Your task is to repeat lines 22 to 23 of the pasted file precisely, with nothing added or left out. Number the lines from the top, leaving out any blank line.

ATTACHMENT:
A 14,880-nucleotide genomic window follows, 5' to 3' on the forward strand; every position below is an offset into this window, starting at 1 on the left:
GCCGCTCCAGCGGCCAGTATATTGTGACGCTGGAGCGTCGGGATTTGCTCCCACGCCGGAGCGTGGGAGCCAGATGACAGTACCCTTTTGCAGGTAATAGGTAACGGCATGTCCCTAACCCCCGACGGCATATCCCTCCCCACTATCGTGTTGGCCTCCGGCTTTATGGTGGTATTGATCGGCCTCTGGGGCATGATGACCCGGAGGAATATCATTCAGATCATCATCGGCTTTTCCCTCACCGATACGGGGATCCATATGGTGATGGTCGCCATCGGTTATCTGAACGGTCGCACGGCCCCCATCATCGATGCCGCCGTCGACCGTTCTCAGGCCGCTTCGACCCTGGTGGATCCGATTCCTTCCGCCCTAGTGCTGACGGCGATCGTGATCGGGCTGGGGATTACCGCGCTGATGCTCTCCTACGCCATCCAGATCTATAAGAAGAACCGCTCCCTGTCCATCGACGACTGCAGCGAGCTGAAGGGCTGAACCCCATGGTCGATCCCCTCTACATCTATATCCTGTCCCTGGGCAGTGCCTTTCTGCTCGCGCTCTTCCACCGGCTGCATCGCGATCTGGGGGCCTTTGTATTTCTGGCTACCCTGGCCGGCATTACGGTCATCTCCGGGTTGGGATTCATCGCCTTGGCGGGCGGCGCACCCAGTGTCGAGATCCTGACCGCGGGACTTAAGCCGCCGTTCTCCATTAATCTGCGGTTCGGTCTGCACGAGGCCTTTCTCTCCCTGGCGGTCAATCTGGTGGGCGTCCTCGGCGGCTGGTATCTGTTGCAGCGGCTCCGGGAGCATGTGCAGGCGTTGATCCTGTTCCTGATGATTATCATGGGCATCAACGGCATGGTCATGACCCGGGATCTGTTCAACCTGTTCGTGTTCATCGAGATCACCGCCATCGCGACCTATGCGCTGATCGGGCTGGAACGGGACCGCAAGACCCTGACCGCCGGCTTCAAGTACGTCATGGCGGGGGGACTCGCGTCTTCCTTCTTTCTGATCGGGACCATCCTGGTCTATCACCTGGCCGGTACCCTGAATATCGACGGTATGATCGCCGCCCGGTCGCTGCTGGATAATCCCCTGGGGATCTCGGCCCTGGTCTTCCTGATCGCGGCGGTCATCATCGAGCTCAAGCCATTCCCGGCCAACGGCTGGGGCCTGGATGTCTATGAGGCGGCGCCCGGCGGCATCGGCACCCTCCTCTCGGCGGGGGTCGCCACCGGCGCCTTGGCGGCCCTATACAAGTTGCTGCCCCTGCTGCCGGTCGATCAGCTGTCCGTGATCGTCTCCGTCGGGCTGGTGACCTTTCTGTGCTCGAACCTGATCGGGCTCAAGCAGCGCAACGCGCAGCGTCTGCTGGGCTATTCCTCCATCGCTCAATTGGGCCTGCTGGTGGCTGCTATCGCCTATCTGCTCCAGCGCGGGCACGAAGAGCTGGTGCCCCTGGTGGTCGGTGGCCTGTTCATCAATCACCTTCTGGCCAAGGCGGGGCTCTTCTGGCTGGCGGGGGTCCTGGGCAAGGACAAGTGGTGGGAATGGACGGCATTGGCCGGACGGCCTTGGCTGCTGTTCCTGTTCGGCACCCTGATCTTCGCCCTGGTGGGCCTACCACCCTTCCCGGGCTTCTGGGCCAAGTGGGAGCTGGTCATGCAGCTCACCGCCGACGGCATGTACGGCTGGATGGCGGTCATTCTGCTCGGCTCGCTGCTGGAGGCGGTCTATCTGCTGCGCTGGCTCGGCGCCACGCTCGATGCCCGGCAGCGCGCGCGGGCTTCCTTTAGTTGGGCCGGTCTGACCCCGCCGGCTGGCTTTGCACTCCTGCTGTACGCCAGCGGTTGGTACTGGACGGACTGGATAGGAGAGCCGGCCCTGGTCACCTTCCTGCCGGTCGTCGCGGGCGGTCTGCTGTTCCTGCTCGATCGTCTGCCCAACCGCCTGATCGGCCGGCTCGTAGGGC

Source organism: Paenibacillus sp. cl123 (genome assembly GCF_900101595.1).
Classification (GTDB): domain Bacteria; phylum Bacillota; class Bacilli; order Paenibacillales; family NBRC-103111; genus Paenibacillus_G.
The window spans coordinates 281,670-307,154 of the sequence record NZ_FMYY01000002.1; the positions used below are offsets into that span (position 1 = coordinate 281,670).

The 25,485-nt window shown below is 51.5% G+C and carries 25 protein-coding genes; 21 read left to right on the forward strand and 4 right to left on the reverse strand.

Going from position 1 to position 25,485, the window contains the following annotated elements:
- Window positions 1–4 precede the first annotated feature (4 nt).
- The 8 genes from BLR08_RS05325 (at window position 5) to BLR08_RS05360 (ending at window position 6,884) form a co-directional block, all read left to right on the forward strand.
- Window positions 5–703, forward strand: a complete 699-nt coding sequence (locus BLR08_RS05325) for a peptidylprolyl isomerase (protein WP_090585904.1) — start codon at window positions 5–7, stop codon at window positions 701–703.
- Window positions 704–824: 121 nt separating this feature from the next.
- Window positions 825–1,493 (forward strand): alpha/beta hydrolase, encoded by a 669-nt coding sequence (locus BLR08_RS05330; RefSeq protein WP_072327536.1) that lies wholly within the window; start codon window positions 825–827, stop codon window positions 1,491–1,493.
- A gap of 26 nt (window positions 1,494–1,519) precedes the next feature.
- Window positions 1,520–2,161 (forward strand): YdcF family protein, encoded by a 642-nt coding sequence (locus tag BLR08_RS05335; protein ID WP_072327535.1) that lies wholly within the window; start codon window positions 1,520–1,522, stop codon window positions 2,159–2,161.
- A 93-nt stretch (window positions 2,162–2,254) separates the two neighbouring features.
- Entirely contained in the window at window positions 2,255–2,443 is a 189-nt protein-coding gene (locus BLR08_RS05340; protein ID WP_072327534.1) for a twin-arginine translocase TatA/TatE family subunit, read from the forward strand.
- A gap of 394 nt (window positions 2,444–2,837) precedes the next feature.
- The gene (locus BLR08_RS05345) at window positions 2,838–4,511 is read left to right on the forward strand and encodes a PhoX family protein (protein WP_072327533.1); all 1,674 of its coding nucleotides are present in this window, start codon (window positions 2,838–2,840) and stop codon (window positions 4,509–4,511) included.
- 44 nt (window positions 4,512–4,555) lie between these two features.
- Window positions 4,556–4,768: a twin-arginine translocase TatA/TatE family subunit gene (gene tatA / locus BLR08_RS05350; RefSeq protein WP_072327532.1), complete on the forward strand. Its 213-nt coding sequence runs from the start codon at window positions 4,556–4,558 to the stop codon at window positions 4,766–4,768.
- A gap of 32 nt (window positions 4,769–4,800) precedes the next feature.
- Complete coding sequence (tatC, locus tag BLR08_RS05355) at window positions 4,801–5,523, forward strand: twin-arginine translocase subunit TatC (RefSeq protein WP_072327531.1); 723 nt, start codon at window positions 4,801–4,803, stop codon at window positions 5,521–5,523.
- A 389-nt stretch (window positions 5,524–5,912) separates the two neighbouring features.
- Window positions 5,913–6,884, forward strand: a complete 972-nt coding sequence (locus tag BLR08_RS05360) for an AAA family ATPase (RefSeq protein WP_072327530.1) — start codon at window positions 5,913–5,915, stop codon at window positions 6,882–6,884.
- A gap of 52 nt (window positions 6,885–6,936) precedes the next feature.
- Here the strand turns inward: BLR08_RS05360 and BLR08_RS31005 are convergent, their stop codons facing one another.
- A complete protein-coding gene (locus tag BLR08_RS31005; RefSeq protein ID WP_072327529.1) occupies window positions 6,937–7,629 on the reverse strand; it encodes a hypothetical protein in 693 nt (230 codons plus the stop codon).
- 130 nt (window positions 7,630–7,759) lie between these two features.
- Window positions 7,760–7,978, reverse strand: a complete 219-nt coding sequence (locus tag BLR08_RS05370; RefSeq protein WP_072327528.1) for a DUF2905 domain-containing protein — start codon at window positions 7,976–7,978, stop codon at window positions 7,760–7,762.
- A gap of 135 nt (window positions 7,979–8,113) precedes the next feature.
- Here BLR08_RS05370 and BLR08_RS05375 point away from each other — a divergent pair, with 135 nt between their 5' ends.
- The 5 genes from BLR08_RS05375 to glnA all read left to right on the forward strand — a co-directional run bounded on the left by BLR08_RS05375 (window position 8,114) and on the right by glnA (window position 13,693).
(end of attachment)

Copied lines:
- Complete coding sequence (tatC, locus tag BLR08_RS05355) at window positions 4,801–5,523, forward strand: twin-arginine translocase subunit TatC (RefSeq protein WP_072327531.1); 723 nt, start codon at window positions 4,801–4,803, stop codon at window positions 5,521–5,523.
- A 389-nt stretch (window positions 5,524–5,912) separates the two neighbouring features.